Kyo Buddhist altar Kyo butsudan
Subtle beauty delivered by outstanding craftsmanship
Magnificent designs with gold leaves and lacquer
What is Kyo Buddhist altar ?
Kyo Buddhist Altars (called Kyo Butsudan in Japanese) are produced in the cities of Kyoto and Kameoka in Kyoto. Most Kyo Buddhist Altars are made for temples instead of households. They are professionally handcrafted by a number of respective expert craftsmen. It is said that there are approximately forty craftsmen to build a single altar. The whole production is divided into many processes, and highly skilled specialists for each process build the Buddhist altar. This is why Kyo Butsudan is valued highly not only within Japan but also overseas. This production system where many artisans are engaged enables them to build large Buddhist altars for temples, and is the reason why they have a dominant position in temples across the country.
Studded with a number of historical temples, Kyoto has always prospered as the heart of Buddhism. Buddhist altar fittings (called butsugu in Japanese) found their way into Kyoto concurrently with the introduction of Buddhism in the 6th century, and the production of Kyo butsugu is presumed to have begun in the 8th century between the Nara period and the Heian period. History of Kyo Butsudan harks back to the 11th century, when Buddhist altar fittings went into full-fledged production by sculptors of Buddhist altar fittings in Shichijo. The Tokugawa Shogunate in the Edo era established the religious sect investigation to ban the religious beliefs of Christianity, which boosted installation of Buddhist altars in homes. The rise in demand for altars for family use led to production expansion of Kyo Butsudan. One of the reasons why the production process of Kyo Butsudan is divided in many sectors is to fulfill the needs of each Buddhist sect which have different styles of altars. With this production system, they were able to tailor the altars to respective requirements and improve production efficiency. In 1976, Kyo Butsudan was designated as a national traditional craft.
General Production Process
- 1. Wooden base
Kyo Butsudan mainly uses Japanese cypress and pine for its high durability and hardness suitable for carving, as well as its compatibility with lacquer. Dried completely for two to three years, wood is cut out to suit the altar style of each sect. This woodwork step is conducted by the woodturner.
- 2. Building the roof
The second process is building the inside of the roof of an altar by carefully assembling small parts. This process is conducted by the roofer.
- 3. Wood carving
Wood decor carvings are designed based on the designated styles of each sect, such as peonies preferred by the Nishi Hongan-ji Temple sect and heavenly beings in the clouds preferred by the Higashi Hongan-ji Temple sect. This process involves carving the kuden (inner sanctuary), shumidan (where a Buddha statue is enshrined) and table with elaborate designs using different kinds of chisels and knives. Wood decor carving requires subtle craftsmanship to provide artisan-handcrafted decors with uplifting feelings and vital energy.
- 4. Lacquering
Lacquering requires the utmost care in the production process. First a mixture of polishing powder and raw lacquer is applied as a base coating. Polishing powder is used to enhance durability. After the base coating, the first coating of lacquer, intermediate coating and top coating are applied, dried and polished repeatedly. The lacquer should be dried thoroughly each time before applying the next lacquer coating. As lacquer does not dry at room temperature due to its nature, a drying room called urushiburo, where the temperature and humidity are controlled, is used for drying and curing the lacquerware while protecting it from dust.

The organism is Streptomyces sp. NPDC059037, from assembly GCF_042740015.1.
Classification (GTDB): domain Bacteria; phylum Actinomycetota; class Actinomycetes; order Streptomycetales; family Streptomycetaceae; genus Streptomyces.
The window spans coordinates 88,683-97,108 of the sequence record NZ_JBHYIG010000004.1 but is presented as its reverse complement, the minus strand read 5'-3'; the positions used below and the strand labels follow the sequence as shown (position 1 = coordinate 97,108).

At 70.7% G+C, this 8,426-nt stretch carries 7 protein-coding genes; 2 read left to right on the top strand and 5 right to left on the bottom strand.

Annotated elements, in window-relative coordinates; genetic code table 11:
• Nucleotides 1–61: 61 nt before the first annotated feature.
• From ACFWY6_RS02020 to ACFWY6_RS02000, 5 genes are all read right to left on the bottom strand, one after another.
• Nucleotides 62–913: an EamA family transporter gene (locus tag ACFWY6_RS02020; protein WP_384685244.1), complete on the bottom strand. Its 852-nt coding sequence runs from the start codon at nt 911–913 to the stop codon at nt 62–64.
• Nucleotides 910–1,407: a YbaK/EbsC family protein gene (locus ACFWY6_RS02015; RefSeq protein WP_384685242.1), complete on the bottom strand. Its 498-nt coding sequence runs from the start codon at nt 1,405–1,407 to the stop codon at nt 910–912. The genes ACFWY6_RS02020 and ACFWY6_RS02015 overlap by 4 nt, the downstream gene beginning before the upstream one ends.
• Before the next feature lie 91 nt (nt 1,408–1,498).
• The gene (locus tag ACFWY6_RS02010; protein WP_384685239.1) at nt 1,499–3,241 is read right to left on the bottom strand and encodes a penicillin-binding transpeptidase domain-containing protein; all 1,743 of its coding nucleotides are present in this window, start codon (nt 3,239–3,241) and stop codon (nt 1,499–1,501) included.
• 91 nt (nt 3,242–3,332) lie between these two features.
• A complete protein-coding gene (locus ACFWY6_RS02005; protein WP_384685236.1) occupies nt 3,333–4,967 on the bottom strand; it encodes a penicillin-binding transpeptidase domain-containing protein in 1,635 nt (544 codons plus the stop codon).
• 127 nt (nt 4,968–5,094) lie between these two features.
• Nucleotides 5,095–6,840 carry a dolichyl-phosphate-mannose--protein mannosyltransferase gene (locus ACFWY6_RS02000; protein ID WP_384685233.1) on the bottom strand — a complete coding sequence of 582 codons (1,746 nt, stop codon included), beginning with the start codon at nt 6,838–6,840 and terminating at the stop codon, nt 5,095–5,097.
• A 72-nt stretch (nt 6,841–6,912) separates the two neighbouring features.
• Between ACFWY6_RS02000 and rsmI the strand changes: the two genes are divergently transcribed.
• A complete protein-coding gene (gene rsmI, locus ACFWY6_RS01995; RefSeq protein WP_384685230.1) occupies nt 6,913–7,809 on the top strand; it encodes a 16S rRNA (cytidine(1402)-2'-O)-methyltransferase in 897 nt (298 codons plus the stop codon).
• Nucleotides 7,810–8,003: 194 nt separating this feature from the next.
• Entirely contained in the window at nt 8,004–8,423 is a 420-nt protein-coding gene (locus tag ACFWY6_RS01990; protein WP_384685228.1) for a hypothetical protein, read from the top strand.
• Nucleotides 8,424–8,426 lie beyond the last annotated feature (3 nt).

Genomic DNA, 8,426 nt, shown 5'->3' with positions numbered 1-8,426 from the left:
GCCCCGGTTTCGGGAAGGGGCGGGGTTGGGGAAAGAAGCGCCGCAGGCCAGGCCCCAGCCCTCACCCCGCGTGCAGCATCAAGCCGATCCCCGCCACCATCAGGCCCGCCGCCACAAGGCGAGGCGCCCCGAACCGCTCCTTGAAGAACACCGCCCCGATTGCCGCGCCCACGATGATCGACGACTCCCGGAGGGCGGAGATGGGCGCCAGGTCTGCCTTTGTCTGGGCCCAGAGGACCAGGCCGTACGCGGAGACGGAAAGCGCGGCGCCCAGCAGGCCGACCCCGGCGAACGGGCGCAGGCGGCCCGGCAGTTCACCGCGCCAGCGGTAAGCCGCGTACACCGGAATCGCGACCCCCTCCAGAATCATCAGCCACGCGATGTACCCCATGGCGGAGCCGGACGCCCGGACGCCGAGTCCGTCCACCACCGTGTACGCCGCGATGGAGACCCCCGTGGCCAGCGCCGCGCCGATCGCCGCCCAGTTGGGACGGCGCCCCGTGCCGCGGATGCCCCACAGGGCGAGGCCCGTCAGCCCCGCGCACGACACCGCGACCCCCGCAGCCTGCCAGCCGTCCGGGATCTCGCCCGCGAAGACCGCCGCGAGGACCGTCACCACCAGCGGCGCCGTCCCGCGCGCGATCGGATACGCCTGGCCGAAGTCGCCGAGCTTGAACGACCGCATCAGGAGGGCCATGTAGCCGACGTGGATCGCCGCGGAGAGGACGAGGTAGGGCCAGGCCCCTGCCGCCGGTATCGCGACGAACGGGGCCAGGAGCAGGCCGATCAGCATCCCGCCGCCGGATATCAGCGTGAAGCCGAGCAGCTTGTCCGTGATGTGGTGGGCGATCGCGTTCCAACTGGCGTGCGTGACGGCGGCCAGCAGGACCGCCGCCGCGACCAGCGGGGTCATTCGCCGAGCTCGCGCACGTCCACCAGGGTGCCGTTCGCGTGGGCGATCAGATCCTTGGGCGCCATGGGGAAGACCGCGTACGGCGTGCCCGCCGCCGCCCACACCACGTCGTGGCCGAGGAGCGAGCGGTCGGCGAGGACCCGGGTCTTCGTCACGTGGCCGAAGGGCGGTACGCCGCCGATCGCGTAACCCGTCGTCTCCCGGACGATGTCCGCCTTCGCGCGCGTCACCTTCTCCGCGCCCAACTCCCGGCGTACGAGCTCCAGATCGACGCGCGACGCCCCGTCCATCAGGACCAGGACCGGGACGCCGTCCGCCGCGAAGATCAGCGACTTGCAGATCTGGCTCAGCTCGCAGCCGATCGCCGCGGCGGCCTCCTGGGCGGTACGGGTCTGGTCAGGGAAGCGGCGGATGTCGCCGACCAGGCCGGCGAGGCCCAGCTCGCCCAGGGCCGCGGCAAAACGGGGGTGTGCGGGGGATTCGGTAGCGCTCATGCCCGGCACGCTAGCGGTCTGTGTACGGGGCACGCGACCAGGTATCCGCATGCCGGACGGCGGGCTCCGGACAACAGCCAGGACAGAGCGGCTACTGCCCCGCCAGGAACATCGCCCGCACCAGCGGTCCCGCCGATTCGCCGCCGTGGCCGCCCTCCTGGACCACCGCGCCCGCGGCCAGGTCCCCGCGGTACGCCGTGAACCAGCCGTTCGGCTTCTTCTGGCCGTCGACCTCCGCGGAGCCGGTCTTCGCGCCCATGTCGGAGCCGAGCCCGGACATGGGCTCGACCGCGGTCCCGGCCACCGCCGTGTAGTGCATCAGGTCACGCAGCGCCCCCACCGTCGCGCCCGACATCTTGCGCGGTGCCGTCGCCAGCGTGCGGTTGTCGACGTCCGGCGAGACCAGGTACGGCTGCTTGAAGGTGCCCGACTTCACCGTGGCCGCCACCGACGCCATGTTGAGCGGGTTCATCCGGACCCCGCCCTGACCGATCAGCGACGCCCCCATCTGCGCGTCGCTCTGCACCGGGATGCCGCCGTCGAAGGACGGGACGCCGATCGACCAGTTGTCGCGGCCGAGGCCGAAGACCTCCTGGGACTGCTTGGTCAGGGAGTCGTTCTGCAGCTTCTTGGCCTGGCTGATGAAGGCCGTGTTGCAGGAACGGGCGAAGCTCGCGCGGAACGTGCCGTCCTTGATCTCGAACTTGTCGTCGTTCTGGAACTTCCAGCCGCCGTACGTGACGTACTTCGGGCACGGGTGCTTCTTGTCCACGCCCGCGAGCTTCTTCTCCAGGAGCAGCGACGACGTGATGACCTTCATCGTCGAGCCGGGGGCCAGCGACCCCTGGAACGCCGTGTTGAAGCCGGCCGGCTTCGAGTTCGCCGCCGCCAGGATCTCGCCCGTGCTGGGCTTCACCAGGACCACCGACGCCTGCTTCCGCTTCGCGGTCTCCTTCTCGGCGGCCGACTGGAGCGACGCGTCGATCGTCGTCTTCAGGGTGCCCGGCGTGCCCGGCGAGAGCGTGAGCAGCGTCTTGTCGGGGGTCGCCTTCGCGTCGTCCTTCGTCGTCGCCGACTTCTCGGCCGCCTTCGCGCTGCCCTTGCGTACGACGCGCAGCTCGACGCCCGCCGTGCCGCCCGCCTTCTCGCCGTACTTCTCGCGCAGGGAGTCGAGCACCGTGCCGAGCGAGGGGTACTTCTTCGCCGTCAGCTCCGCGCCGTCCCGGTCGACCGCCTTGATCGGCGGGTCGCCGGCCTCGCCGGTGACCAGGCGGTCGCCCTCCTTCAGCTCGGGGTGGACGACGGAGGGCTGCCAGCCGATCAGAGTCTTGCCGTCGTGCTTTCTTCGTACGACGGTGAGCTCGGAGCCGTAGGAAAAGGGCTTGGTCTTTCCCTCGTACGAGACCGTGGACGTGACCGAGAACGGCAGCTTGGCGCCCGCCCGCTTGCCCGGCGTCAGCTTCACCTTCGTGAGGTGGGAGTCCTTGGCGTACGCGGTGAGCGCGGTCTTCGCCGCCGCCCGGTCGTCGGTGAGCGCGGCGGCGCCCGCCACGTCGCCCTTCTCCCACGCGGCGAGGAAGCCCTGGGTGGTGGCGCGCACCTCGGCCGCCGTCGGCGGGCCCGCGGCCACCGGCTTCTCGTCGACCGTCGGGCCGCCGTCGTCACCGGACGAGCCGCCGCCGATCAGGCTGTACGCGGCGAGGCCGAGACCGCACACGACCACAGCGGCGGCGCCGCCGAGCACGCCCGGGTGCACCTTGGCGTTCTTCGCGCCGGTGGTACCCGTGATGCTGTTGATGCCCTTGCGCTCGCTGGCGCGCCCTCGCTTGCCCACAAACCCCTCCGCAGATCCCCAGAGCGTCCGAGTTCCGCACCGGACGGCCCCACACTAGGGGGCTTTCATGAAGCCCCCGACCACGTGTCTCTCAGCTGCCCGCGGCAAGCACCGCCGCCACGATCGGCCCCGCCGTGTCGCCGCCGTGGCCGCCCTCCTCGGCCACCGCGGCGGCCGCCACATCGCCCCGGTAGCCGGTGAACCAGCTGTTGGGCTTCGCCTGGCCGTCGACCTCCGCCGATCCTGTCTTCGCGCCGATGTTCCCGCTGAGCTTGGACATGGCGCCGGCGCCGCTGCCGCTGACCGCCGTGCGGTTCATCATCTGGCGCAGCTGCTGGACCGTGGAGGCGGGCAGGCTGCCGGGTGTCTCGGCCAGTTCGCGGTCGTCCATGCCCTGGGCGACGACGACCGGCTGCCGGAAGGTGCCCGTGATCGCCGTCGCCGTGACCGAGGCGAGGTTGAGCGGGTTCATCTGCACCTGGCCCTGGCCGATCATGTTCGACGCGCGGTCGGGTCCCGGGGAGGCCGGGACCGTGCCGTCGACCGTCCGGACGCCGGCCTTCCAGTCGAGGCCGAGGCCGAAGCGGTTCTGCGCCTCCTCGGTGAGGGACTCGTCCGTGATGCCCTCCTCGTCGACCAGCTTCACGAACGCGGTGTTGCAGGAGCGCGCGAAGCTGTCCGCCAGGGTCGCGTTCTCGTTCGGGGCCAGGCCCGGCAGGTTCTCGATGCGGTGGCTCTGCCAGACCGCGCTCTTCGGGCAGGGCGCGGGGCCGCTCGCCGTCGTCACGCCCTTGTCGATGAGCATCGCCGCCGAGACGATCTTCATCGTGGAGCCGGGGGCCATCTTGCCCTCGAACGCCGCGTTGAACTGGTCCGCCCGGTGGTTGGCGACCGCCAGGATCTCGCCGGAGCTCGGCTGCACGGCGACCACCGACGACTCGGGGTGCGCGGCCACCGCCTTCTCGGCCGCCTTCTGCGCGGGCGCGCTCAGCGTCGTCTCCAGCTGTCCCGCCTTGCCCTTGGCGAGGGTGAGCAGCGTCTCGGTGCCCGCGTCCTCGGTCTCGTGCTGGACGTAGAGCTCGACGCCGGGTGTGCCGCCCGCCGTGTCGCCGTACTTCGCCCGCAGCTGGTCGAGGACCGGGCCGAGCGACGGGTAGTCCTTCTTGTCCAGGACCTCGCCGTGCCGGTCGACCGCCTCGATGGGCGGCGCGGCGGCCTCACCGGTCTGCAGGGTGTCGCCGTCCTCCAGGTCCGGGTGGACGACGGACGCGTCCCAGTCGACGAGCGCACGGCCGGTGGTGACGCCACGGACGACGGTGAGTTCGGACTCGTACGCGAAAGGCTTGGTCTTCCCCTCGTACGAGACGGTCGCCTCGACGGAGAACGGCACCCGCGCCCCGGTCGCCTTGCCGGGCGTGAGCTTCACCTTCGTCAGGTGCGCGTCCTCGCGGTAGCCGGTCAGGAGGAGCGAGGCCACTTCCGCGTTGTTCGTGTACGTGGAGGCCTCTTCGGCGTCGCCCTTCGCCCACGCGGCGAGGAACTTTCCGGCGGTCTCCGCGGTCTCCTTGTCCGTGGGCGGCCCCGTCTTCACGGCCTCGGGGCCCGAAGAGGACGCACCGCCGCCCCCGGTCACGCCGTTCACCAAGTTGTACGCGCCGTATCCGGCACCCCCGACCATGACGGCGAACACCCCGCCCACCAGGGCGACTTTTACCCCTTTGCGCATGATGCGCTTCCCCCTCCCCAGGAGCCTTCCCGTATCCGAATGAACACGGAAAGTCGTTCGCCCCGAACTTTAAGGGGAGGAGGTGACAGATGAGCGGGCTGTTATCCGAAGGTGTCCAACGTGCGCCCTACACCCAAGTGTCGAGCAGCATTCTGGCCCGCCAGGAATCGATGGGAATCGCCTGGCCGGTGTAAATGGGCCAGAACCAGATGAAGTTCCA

- 5. Roiro
Roiro is a unique technique of Kyo Butsudan. It involves a repeated process of smoothening and polishing the lacquer painted surface. First it is polished with charcoal (sumitogi) or charcoal powder (dozuri). Next, raw lacquer (suri urushi) is rubbed in, and finally the surface is burnished with deer antler powder (tsunoko migaki). This process gives a distinctively glossy finish unique to Kyo Butsudan.
- 6. Maki-e
Maki-e is a technique of drawing exquisite patterns or designs on the urushi-painted surface with refined urushi lacquer, and sprinkling gold leaf over it. Many maki-e techniques are used such as keshifun maki-e where finely ground gold leaf is used, and togidashi maki-e which is applying lacquer over the sprinkled gold leaf and scraping the lacquer off afterwards. These techniques impart elegant expressions to Kyo Butsudan.
- 7. Coloring
There are three different types of coloring techniques for Kyo Butsudan: the common gokusaishiki, which is applying layers of various colors to the whitewash base, kijisaishiki which is painting the wood directly with light colors to enhance the wood grain effect, and hakusaishiki which is coloring the gold-powdered base with light color pigments. The mixing of colors is important to create harmony with the carved décor.
- 8. Gilding
Gilding is a technique to layer pure gold leaf over the lacquer painted surface. Buddha statues enshrined in an altar have been the color of gold since ancient times. Layering gold leaf one by one by hand over the Buddha statue and inner sanctuary is very delicate work. Gold leaf is gently layered over the surface evenly where lacquer is applied, wiped with cotton, and gently pushed down, bestowing an exquisite, magnificent finish to Kyo Butsudan.
- 9. Ornamental metal fittings
Ornamental metal fittings are metal fittings used to reinforce the altars, hinges of doors, and other decorative parts. Exquisite patterns are engraved in a thin copper or brass sheet using a chisel, which requires concentration and subtle craftsmanship.
Where to Buy & More Information
Kyoto Museum of Crafts and Design
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